My Dark Passenger, Can I Detach? Part One

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My Dark Passenger. I remember when I first named my depression, the dark passenger. It was sometime after my first psychiatric ward visit. It felt right, and to be honest, to have a name for it, that identity was a way to separate from the depression, but it was not really a separation in truth. I gave it a name, a place in my life, and it has always been my downfall. Sure, I have won battles since it became a part of me, but I have yet to win the war. It is always there, but does it have to be?

I have talked recently about detachment, and it is something that I am learning in life coaching. Recently, I was talking with someone, and they said something that stuck with me since. Creating a space for myself and detach the dark passenger. It was a challenge from this person, and I wondered if I could because as much as I have shed my life’s identities, this is a major one. I have no doubt the ability to detach is within me. I created the dark passenger, and letting go is something that I am getting better at over the last two months. 

The dark passenger is an old friend. I have known this something for so long, and I know if I give it space, it may never leave me, and detach we can be separate. Less depressive episodes would be a significant step in a direction. It is not like I have not done it before, because I have gone long stretches, much like my depression cycles of the past, without depression. It has been more challenging this year, as things have been tough at times. I know I bring it up, but losing my mom was a significant event in my life, and while I have had tremendous strides in allowing space for my grieving process. There are milestones in the first year of a loss that I have to face. I would like to face these events detached from my dark passenger.

I want to challenge the very idea that depression is just something that is a part of me, which, since my diagnosis, all the professionals in my life its been the party line. That is just ludicrous because, while I can get depressed, I have seen first hand that it does not have to control me. I can allow it to me, and the next step is to detach and perhaps, for now, handcuff the dark passenger to me, so that when it wants to be a part of my life, I can tell it, NO. Try it. Tell you depression, no. I bet it will change everything.

Always Keep Fighting

James

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12 Replies to “My Dark Passenger, Can I Detach? Part One”

  1. Writing is what truly brings understanding – you are not alone, my friend, in the realization that our depressive sentiments are in fact products of an alter ego. I likened my despair to a creature, wound tightly by a metaphorical leash in which lies our only tangible control upon something so sinister. We come to realize that, assuredly, not only are we the actual wretched beings bound by the collar, but that this alter ego is the real “you” and our desire for normalcy is what causes these intertwined psyches to wage war upon each other.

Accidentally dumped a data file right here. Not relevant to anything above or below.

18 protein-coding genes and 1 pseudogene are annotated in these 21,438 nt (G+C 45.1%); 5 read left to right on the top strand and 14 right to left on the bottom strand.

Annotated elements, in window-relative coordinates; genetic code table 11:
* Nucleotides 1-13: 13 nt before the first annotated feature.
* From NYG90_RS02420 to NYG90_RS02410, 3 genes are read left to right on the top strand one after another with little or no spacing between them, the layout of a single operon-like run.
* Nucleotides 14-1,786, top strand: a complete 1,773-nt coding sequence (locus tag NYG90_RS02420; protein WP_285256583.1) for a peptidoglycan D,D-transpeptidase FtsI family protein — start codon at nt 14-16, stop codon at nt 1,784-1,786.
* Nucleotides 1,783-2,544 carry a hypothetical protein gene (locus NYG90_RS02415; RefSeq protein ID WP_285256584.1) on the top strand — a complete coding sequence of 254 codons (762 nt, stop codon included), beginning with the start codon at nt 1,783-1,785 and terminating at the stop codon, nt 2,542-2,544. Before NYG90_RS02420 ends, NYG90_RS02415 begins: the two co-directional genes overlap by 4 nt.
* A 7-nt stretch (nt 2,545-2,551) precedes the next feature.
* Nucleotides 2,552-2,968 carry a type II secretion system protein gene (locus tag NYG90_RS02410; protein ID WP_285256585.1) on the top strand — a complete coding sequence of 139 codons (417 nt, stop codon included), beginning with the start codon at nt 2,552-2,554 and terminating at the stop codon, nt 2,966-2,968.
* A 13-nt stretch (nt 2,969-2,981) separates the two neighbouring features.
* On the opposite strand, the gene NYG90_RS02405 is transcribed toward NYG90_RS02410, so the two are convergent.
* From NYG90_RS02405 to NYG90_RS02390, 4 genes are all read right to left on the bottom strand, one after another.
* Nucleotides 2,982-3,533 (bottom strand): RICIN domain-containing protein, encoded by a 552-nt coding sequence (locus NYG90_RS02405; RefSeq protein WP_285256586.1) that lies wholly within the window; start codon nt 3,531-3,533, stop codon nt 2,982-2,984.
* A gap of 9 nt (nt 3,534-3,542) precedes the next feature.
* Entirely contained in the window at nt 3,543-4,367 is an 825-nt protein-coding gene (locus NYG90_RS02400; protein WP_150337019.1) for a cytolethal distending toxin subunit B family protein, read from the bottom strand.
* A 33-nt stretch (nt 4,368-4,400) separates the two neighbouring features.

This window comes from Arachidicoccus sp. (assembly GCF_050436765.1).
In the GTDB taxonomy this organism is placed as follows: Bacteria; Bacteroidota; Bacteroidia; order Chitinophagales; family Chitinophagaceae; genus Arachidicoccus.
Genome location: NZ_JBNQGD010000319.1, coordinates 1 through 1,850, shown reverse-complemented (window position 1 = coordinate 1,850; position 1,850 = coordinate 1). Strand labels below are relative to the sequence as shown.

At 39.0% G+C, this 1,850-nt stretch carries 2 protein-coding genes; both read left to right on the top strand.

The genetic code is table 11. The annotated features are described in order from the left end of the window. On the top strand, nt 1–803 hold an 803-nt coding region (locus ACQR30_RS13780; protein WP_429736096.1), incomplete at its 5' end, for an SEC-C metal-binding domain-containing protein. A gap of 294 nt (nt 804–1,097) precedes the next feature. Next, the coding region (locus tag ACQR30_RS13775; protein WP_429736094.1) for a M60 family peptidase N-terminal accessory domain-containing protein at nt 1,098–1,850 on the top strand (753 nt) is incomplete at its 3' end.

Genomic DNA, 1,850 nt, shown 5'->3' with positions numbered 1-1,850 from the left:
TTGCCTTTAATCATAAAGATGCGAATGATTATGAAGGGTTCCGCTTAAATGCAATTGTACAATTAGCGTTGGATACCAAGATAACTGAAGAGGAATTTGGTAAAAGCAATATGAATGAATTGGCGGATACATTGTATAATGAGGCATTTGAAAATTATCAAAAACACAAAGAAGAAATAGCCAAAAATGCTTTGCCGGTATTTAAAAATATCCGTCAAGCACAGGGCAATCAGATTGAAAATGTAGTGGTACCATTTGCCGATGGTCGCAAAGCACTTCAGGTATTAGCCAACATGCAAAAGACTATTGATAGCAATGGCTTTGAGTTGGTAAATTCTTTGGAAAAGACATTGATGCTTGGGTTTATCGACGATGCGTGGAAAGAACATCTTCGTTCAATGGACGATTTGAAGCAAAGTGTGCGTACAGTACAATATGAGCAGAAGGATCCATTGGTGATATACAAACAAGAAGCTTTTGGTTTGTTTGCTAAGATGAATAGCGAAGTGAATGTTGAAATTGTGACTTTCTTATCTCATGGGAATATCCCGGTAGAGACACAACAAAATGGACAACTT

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    1. This is well put, and all I can say is that this encapsulates my own dark passenger to your creature. We gave it voices; we can take it away and tell it to take a backseat, but not be a backseat driver.

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  2. I love this post James, it is hopeful and honest, yes please to this detachment and thanks so much for sharing your thoughts ❤️

    Liked by 2 people

  3. This hit home, James! When I read the words, “dark passenger” it reminded me of Dexter (HBO show) and all it entails. Hope you’re well!

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    1. Yes, it does remind me of dexter as well. I resonated well with Dexter and his own dark passenger. Glad you had made a connection. Things are good on my end. How have you been?

      Liked by 1 person

  4. I’ve been referring to my eating disorder as Ed. It was encouraged during treatment as a way to recognize that part of us and how unhealthy it was. We took steps to detach from it but like you mentioned it’s hard, and for me, impossible. He’s been there for over 40 years. He’s my worst enemy but at the same time, he’s my best friend. He’s supportive/controlling. He understands/lies to me. He holds me accountable/body shaming. But he is always there and when I’m really upset, confused, and hurt, he reminds me of the habits that I have that are comforting/hurtful and dangerous. Love ya Ed. ❤️

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  5. I’m going through it right now again. Seems like anxiety and depression pull me in opposite directions — the anxiety tells me “worry about everything”, and the depression “why bother, it doesn’t matter anyway.” Bad times. Detaching from both of these somehow would be good. But it’s clear to me now when it wasn’t before that I have to face up to these things, not just ignore them.

    Thanks for the great posts, by the way.

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